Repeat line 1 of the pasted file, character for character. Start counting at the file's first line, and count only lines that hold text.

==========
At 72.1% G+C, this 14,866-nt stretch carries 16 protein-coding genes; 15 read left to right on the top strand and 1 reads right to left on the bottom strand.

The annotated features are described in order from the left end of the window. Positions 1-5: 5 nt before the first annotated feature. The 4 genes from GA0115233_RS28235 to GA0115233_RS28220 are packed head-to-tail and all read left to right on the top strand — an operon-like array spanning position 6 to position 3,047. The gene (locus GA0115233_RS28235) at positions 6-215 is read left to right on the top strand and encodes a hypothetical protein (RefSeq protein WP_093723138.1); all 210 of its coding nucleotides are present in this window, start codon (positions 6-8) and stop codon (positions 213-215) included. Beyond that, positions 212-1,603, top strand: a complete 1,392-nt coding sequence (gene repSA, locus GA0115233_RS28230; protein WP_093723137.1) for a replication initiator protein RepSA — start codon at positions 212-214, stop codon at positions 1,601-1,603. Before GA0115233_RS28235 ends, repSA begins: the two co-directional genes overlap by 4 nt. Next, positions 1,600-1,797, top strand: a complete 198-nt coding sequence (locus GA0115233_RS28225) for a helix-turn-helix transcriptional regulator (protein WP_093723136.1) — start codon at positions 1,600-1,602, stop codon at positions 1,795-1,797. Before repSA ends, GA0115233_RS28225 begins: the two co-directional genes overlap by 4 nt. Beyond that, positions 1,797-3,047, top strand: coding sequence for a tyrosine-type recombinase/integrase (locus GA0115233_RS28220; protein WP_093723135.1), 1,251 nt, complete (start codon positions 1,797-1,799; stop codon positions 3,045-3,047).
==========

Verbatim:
At 72.1% G+C, this 14,866-nt stretch carries 16 protein-coding genes; 15 read left to right on the top strand and 1 reads right to left on the bottom strand.